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I'm working on an old problem from a previous exam.

Suppose $\alpha \geq 0$ and $T>0$ be given. Prove uniqueness of classical solutions to the initial boundary value problem

\begin{cases} u_t-\Delta u + \alpha u = f & \text{in } \Omega\times(0,T)\\ u=h & \text{on } \partial\Omega\times[0,T]\\ u=g& \text{on } \Omega\times\{t=0\} \end{cases}

by means of an energy method.

Through reading this post, I think that I should define

$$E(t)=\int_{\Omega}u^2(x,t)dx$$

Then,

$$\frac{d}{dt}E(t)=\frac{d}{dt}\left(\int_{\Omega} u^2 dx\right)=2\int_{\Omega} u u_t dx=2\int_{\Omega}u(\Delta u -\alpha u)dx\le 2\int_{\Omega}u\Delta u dx \le 2\int_{\Omega}|u|^2dx$$ after which you can use Gronwall's inequality to get that $E(t)$ is identically zero.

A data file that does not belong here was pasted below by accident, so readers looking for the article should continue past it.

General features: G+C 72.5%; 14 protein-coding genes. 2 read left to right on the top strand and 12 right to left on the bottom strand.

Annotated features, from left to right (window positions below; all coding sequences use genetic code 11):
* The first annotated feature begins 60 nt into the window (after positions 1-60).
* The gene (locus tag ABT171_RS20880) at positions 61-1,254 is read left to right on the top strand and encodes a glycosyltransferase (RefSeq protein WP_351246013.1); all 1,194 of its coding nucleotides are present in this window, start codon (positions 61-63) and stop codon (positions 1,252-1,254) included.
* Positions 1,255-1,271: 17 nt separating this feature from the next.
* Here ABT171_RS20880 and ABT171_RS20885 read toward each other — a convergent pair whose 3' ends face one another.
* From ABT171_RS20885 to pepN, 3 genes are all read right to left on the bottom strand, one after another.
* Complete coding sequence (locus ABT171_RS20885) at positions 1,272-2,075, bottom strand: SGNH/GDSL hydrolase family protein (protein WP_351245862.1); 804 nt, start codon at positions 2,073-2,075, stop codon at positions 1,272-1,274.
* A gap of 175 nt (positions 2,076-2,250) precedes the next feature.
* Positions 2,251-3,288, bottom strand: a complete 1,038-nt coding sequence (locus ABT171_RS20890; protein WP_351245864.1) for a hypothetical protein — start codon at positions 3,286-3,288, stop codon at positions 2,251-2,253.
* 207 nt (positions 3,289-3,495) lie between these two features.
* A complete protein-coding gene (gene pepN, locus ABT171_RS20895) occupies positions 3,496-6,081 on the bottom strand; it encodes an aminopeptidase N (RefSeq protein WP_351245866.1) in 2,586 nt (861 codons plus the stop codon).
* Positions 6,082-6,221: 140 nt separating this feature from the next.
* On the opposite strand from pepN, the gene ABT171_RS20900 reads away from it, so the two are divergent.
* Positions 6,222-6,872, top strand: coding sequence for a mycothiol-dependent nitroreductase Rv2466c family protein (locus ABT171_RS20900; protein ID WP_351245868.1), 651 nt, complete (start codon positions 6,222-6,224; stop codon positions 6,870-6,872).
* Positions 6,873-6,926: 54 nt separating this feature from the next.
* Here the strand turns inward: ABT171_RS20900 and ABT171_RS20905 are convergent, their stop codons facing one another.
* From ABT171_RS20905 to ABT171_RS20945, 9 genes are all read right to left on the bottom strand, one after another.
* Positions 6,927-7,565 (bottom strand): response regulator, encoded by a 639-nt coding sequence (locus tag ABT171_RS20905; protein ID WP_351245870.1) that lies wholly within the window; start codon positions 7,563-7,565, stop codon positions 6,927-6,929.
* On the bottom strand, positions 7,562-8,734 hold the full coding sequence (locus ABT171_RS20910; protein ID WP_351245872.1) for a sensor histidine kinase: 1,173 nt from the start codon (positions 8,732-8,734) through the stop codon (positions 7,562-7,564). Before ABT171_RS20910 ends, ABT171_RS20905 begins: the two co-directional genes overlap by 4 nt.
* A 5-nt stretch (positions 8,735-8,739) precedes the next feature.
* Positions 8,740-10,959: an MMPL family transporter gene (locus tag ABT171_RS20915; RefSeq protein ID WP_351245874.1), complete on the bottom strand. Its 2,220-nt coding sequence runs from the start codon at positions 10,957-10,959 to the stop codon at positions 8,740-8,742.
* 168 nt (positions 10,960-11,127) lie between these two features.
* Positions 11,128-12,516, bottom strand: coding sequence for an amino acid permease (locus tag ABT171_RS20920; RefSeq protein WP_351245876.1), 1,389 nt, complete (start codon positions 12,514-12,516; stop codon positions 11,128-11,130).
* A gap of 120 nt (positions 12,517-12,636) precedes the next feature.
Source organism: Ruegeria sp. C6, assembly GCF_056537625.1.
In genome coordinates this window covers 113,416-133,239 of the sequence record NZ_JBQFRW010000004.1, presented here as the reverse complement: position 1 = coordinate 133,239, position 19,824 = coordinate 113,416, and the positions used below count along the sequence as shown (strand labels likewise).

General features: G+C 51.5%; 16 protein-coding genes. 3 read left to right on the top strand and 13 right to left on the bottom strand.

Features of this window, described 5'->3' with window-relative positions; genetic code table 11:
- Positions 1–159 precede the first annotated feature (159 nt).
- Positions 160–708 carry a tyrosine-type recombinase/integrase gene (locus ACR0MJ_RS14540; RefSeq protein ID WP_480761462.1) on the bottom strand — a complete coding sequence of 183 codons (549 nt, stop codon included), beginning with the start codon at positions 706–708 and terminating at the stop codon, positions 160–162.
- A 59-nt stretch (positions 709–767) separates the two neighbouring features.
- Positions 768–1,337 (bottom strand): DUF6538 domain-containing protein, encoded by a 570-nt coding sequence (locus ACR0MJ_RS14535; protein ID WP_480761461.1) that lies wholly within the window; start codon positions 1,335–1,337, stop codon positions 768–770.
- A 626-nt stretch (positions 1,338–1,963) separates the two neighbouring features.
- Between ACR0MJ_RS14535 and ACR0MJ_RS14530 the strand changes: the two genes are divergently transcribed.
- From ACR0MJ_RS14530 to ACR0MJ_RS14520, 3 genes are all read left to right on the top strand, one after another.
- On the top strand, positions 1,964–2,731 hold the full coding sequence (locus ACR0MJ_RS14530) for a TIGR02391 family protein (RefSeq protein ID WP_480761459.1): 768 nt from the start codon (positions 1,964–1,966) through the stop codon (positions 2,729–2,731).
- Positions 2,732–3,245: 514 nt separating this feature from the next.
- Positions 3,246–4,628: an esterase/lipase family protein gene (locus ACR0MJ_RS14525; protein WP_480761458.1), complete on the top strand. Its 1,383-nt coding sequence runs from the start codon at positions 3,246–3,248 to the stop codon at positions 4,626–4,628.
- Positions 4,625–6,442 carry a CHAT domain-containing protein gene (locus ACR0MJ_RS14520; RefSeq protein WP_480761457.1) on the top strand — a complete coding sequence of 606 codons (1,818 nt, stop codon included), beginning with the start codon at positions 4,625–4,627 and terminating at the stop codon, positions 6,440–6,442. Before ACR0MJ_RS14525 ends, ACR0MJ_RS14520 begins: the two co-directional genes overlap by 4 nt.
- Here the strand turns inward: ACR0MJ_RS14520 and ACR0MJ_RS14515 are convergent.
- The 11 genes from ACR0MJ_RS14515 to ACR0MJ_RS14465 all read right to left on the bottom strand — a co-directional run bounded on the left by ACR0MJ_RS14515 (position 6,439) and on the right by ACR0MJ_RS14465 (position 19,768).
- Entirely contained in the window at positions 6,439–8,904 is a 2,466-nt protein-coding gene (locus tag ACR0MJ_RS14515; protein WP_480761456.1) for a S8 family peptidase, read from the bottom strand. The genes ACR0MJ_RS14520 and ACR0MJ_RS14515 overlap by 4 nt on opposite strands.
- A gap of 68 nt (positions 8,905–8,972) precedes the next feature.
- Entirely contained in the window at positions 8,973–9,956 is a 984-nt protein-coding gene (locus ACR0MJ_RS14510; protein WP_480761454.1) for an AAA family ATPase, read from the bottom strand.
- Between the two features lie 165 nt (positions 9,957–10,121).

Is this the correct approach for this problem? I'm not sure if I should do this differently because of the non-homogeneous term $f$.

Another approach is shown in this post where one substitutes $v(x,t) = e^{\alpha t}u(x,t)$ to get rid of the non-homogeneous term $f$.

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  • $\begingroup$ Let $u_1$ and $u_2$ be two solutions to the problem. Then you can show that $v=u_2-u_1$ is the solution to the homogeneous problem, with zeros B.C.s and I.C.s, and is therefore identically zero $\endgroup$ – Dylan May 21 at 8:33
  • $\begingroup$ Do you need to define $v(x,t)=e^{-\alpha t} u(x,t)$ to show that $v=u_1-u_2$ is identically equal to 0? Can this be done without applying $v(x,t)=e^{-\alpha t}u(x,t)$ and using the fact that $v$ satisfies the above equation with 0 boundary conditions. So, $E_v(0)=0 \Rightarrow E_v(t) \leq E_v(0)=0 \Rightarrow v_t=0 \Rightarrow v=const=0$. Hence, $u_1=u_2$. $\endgroup$ – Axion004 May 21 at 15:07

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